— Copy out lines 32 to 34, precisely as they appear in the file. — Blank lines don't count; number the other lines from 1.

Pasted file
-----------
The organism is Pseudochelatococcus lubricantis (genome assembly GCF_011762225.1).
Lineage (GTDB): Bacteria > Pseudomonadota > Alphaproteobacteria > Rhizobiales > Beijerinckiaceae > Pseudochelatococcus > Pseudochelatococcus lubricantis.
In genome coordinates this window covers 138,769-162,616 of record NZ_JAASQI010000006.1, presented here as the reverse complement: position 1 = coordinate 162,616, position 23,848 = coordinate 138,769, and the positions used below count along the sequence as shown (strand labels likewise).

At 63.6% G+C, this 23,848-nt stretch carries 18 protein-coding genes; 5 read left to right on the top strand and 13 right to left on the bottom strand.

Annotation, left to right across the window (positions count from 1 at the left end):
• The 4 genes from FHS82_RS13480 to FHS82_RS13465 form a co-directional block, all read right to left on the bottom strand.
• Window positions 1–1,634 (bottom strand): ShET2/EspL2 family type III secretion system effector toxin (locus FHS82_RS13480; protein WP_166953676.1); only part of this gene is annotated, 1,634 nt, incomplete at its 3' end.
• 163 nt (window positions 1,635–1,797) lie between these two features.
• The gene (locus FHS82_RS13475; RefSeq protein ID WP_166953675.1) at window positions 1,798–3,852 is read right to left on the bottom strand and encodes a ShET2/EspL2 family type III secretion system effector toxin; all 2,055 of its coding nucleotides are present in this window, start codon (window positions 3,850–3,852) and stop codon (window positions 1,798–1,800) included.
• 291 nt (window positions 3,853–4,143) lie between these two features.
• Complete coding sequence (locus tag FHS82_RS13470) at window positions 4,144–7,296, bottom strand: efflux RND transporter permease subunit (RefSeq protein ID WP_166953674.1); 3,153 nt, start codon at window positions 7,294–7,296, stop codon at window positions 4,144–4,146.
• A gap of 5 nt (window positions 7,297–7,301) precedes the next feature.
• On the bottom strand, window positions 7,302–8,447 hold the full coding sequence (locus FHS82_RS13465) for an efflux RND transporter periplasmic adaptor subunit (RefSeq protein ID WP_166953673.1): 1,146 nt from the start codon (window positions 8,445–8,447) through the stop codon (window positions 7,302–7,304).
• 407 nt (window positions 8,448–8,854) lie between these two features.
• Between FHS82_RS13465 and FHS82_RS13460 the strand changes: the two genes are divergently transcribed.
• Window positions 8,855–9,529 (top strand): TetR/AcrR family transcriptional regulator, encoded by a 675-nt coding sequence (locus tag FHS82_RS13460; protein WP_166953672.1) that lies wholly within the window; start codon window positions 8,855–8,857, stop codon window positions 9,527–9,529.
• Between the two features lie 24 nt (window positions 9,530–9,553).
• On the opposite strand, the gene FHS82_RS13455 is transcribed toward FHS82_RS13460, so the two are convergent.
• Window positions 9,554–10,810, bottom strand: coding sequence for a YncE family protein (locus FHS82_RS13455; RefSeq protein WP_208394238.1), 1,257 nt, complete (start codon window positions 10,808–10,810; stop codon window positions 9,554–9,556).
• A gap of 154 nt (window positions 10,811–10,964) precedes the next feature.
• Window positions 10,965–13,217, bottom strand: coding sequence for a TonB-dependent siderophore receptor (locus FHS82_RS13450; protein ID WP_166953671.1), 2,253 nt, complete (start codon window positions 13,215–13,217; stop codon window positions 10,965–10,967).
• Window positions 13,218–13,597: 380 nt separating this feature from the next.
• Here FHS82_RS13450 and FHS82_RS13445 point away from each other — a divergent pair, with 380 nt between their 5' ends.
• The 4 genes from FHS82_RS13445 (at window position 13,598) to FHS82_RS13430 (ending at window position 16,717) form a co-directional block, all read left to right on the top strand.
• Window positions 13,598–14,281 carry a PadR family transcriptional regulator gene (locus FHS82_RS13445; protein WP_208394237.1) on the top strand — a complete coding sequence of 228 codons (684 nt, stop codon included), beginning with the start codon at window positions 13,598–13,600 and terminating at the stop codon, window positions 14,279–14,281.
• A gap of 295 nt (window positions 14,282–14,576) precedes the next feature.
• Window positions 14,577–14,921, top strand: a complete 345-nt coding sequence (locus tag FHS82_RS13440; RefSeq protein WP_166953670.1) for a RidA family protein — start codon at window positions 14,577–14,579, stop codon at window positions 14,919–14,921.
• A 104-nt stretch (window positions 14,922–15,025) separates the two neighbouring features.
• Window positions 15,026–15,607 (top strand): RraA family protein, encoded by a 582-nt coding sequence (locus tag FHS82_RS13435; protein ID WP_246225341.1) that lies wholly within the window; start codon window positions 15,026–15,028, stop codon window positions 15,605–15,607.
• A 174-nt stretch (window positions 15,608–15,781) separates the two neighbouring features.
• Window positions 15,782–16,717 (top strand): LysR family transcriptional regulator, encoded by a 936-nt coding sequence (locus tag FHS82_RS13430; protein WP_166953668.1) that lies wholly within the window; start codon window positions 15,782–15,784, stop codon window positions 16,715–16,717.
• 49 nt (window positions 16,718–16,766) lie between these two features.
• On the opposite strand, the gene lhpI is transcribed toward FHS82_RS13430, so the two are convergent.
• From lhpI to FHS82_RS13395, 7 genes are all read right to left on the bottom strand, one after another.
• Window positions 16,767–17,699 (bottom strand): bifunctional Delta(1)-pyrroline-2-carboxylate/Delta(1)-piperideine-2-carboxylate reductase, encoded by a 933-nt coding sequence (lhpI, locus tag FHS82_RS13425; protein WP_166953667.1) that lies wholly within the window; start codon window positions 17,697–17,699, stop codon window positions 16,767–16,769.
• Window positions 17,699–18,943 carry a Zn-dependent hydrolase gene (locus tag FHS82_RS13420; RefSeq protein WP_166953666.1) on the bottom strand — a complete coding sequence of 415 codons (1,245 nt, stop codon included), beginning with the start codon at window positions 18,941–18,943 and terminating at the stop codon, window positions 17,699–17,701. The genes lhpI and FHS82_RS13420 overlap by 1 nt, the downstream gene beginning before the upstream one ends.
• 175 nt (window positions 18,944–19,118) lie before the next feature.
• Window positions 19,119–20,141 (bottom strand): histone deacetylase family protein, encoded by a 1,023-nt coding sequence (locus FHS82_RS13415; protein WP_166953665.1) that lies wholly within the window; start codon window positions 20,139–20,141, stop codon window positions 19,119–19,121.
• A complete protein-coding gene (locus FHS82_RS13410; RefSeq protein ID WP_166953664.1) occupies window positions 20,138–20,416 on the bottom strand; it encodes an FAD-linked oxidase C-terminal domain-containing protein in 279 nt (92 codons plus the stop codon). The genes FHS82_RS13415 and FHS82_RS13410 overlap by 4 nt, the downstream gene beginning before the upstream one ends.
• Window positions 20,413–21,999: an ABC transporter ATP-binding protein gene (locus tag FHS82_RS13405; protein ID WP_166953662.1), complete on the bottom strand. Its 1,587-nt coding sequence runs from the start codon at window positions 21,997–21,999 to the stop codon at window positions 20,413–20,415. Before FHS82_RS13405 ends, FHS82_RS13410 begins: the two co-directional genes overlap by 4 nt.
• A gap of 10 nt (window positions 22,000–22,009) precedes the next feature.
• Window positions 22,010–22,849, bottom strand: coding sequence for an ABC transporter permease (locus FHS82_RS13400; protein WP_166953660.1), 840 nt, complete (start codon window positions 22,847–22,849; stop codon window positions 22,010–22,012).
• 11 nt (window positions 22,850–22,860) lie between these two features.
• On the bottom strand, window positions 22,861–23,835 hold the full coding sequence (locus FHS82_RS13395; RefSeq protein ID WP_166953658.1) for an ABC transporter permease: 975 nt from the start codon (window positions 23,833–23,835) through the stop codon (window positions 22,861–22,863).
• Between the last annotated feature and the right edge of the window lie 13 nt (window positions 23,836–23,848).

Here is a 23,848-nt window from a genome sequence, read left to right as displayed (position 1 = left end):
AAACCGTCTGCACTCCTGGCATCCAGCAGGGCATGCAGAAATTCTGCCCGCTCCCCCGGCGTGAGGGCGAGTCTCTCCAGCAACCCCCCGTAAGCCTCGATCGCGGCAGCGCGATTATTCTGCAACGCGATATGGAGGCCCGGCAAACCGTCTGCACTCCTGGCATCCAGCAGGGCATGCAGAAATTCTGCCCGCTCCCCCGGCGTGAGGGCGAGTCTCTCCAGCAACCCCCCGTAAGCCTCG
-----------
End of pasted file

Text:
• 49 nt (window positions 16,718–16,766) lie between these two features.
• On the opposite strand, the gene lhpI is transcribed toward FHS82_RS13430, so the two are convergent.
• From lhpI to FHS82_RS13395, 7 genes are all read right to left on the bottom strand, one after another.